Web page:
FOM: What is mathematics?

Gordon Fisher gfisher at
Mon Feb 18 16:06:21 EST 2002

Vladimir Sazonov wrote:

> Insall wrote:
> >
> > Miguel Lerma wrote:  ``Proofs may be an important part of mathematical
> > activity but not essential in defining mathematics.''
> What else, if not proofs, rigor and formal reasoning, distinguishes
> mathematics from other sciences? Intuition, abstractions? They are
> widely used in any science, e.g. in philosophy, (and often in so
> non-mathematical manner!). WHAT ELSE???

Something here hinges on what counts as formal reasoning, or
as rigor.  Example:  Is Newton's _Principia_ a work of
formal reasoning?  To be sure, there are mistakes here and
there in that work, but then any kind of formal reasoning is
susceptible to that, humans being what they are.  Have any
of the scarce mistakes been found by recasting contents of
the _Principia_ into axiomatic form, and then into some
symbolic form in the manner of symbolic logic?  How many
physicists or engineers have made egregious errors in
applying Newtonian mechanics and dynamics, where it is
applicable, because (and _only because_) the reasoning
involved was not _sufficiently_ formal in a good textbook
on Newtonian dynamics?

On a different tack, is there such a thing as a formal system
presented, say, in notations of symbolic logic, or so-called
mathematical logic, which doesn't have a close relationship
with ordinary languages?

> Formalisms are used also in other sciences, but in that case
> it is usually interpreted as application of mathematics.
> Say, rigor is not so important in physics, unlike facts,
> experiments and general understanding the nature.

Here, do you suggest that the intuitions on which mathematicians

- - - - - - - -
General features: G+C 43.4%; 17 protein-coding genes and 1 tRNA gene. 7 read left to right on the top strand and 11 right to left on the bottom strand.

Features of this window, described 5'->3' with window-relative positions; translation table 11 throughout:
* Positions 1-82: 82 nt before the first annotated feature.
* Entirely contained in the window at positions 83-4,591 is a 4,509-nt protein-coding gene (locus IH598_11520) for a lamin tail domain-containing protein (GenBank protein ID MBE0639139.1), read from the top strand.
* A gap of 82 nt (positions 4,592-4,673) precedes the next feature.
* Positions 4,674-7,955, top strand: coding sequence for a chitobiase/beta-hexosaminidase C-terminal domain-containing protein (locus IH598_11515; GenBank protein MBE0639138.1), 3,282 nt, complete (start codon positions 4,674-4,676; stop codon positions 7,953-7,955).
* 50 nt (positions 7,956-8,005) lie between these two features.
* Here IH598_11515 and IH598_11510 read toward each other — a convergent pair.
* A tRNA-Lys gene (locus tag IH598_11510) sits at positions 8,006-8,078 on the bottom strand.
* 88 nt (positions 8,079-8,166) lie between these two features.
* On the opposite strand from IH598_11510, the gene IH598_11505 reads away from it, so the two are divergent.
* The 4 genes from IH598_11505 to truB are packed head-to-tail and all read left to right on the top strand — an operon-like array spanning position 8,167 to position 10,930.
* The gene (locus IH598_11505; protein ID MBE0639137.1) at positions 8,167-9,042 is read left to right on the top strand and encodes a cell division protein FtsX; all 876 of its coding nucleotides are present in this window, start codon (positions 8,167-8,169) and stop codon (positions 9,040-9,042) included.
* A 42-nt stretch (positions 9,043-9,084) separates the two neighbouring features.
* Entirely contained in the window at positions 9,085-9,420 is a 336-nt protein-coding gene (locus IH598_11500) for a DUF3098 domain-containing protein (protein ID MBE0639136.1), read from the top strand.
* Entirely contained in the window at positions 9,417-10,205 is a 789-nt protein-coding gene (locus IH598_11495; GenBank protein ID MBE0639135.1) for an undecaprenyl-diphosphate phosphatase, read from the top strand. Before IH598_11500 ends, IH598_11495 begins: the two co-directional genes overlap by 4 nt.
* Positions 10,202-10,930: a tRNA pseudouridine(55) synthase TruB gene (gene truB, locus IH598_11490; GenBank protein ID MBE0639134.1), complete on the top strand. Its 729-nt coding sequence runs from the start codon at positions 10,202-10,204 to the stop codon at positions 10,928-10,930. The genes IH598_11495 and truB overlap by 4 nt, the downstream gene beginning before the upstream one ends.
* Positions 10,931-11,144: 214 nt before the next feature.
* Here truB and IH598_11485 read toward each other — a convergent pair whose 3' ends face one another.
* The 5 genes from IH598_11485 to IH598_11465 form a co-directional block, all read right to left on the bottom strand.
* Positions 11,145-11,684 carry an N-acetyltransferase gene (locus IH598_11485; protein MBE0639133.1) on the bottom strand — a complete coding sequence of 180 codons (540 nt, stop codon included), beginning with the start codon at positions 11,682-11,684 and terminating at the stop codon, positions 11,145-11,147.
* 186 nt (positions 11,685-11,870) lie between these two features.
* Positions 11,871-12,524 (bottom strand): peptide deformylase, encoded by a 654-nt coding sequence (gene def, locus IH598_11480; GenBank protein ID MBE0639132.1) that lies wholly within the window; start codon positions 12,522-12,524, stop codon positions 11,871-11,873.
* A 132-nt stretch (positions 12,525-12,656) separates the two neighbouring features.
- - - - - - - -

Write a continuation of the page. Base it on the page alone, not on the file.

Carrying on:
base their formal systems (formal in some strict sense) are different
in nature from those on which physicists base their expositions?
So that they don't need rigor?  Or perhaps is it the case that
physicists can't be sure of anything until their mathematical
apparatus is imbedded in formal systems which justify their
use, and provide a kind of certainty physicists can't obtain
without such formal systems having been constructed?

> By the way, let me give a small addition to my favorite definition
> of mathematics as science on formal systems, IN DEFENSE OF INTUITION
> and the like:
> Only those formal systems are considered mathematical which are
> based on and formalize some intuition or abstraction, etc. And only
> those intuitions, abstractions, informal considerations are considered
> mathematical which are formalizable. We have two inseparable sides
> of the same "medal" - Mathematics. And this is a proper
> FORMALIST VIEW on mathematics as I suggest to understand it
> (unlike it is interpreted by many others).


> Any separation of a pure intuition or a pure formalism is fruitless
> when discussing the general nature of mathematics.
> Moreover, pure mathematical intuition is just impossible.

I wonder.  Remember Poincare's story about how he came
to discover theta functions?

> Pure formalism is possible, but mathematically uninteresting.
> Also, this view needs no Platonism, Intuitionism, etc. as
> philosophies of Mathematics. The relation between intuition and
> formalism is extremely delicate thing and should be discussed
> in each concrete situation separately. In general, we can say
> only about some acceleration of thought and making it and
> intuition more powerful, reliable, solid, etc. by formalisms.
> Also, nothing is asserted on the concrete nature of formalisms
> (based on First Order Logic or quite arbitrary?). They should
> be just meaningful, helpful for thought! That is all,
> in general.

Also, I suggest, the relation between ordinary languages and
formalisms is inseparable without distortion.  But then I believe
that falls in with what you have said.  To this, I add the
nature of human brains, considered as influences of the
sort Kant had in mind, though of course without providing
physiological considerations.

[remainder of message from Prof Sazonov answering Matt Insall

> --
> Vladimir Sazonov                        V.Sazonov at
> Department of Computer Science          tel: (+44) 0151 794-6792
> University of Liverpool                 fax: (+44) 0151 794 3715
> Liverpool L69 7ZF, U.K.

Gordon Fisher
Prof Emeritus, Mathematics and Computer Science
one-time Senior Lecturer in Mathematics, and History &
             Philosophy of Science, Univ of Otago & Unive
             of Waikato, New Zealand
James Madison Univ
Harrisonburg VA 22801 USA
gfisher at

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